Remembering the Days When Small Tractors Did It All

Sam Moore recalls when a farmer had a single tractor that could handle everything on the farm.

An Allis-Chalmers Model B, which cost $495 at the time (the rough equivalent of $9,100 today), and the A-C Model 40 combine.

When I was a kid during the 1940s, my grandfather owned two adjoining farms in western Pennsylvania totaling about 300 acres. Much of the land was taken up by woods, pastures and orchards, and I suppose we actually raised crops on less than half of that acreage. Most of the farms around ours were probably about 50 to 150 acres.

Virtually every one of those farmers had a single tractor with which they did all the work required, although a few supplemented the tractor with a team of horses. When I think of those tractors, I’m struck by how much work was done with relatively tiny machines, at least when compared to today’s monsters.

The Ford-Ferguson my family acquired in about 1944 with my cousins, Peggy and Chuckie Townsend. This photo was probably by their father, Charles Townsend, who was in partnership with my dad.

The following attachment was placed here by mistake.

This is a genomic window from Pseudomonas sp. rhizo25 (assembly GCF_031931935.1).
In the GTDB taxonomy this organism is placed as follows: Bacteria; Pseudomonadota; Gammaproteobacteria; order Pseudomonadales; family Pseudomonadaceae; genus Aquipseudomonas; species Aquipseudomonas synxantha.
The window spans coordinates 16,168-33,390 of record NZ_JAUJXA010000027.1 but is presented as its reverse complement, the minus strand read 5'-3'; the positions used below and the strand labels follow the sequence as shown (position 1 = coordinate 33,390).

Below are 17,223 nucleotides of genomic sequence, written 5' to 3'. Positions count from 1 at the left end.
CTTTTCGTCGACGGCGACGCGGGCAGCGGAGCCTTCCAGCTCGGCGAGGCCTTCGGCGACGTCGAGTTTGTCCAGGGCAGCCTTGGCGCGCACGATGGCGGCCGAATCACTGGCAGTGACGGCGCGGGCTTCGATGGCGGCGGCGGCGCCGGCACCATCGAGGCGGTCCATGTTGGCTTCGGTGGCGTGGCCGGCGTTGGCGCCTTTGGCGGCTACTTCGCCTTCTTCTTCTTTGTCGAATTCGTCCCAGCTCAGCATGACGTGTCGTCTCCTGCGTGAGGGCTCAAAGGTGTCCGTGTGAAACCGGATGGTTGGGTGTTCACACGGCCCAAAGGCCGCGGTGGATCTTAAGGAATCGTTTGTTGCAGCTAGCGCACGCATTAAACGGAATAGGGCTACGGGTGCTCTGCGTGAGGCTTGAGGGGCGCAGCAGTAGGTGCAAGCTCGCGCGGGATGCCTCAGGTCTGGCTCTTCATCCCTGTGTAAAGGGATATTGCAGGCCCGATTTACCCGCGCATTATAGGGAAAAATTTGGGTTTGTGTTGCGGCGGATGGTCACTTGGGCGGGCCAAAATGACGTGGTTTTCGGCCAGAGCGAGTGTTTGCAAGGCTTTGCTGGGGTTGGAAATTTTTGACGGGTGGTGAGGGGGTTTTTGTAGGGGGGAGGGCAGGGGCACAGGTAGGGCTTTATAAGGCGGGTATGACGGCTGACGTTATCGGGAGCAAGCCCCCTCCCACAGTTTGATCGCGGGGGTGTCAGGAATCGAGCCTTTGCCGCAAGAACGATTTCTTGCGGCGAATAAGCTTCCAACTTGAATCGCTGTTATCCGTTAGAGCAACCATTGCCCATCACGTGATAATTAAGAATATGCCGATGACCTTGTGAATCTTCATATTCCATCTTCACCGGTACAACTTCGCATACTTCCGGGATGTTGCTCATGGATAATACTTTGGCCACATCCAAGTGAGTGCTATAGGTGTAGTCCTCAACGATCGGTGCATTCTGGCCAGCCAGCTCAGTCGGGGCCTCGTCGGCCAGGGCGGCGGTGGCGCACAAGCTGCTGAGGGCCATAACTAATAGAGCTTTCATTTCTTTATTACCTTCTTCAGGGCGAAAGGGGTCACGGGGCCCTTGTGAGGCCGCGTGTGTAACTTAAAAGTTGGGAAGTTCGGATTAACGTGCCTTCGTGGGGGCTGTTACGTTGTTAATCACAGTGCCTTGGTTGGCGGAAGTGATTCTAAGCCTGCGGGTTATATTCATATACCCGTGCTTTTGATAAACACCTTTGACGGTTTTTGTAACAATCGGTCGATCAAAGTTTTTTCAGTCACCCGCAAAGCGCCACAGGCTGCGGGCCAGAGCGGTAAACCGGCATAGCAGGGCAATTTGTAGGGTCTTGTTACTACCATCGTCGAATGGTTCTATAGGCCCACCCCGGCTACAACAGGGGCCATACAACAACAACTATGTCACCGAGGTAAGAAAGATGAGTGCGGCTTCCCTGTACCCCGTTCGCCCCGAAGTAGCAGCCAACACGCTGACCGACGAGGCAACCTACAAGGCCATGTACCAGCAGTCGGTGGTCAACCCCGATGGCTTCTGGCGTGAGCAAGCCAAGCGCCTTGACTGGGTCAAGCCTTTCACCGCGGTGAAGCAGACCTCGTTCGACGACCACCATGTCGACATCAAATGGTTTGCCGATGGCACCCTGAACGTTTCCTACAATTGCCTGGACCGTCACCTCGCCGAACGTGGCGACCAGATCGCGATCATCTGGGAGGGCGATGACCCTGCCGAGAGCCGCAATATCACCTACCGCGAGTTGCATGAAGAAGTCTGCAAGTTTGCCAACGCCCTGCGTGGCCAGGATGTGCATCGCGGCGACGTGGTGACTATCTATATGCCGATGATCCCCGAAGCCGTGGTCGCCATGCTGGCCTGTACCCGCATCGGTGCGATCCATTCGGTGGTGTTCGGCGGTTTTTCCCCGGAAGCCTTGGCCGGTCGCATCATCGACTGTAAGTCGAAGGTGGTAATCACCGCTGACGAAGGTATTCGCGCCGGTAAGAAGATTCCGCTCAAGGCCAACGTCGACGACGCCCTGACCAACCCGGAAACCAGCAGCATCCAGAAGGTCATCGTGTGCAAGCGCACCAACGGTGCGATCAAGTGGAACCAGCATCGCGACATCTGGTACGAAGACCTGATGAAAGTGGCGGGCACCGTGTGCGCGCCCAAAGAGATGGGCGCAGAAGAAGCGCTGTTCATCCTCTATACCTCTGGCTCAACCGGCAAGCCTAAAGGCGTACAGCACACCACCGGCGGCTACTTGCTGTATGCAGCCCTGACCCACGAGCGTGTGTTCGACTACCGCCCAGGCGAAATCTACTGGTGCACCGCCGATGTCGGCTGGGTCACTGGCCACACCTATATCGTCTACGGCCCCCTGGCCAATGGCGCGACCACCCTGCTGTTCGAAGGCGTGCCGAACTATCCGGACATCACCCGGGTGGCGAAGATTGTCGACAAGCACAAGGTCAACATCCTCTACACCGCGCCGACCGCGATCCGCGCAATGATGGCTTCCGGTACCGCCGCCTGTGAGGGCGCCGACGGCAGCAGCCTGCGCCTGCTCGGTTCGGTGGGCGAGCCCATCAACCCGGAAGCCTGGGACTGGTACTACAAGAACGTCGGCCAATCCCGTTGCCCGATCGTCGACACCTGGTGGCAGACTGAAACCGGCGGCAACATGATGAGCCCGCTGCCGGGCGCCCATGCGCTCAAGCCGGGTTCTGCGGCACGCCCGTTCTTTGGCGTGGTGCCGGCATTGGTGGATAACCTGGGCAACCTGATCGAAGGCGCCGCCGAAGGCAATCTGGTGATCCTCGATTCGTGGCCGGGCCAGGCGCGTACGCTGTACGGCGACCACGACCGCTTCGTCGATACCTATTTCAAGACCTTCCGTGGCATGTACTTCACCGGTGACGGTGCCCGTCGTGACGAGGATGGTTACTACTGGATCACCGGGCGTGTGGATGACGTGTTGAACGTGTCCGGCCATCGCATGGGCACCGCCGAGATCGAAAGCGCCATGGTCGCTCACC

I remember a Fordson in the neighborhood, plus a couple of Allis-Chalmers WC’s and several A-C B’s and C’s. One of the larger farmers had horses and a Farmall F-20, which was later replaced by a Farmall C. There was a Farmall H or two and one Farmall A. On our farm, we at first had a McCormick-Deering 10-20 and two teams of horses. A Farmall F-30, which was a big tractor for the area, replaced the 10-20, and sometime during the early ’40s, the horses were replaced by a Ford-Ferguson tractor.

The Farmall F-30 we had on our farm with John Riddle, a hired man, at the wheel. Photo by Peggy Townsend.

11/19/2019 12:20:12 PM

Yep. I was quite young when my Dad bought a very well used Allis Chalmers RC and sold the horses. The mounted mower was a BEAR to mount. Unmount - not so much. Riding out to the field in the winter to hand spread manure daily - Dad couldn't afford a manure spreader. Cultivated, pulled side rake, wagon, plo, etc. The RC had to do it all. Woe be to us if there was a breakdown!


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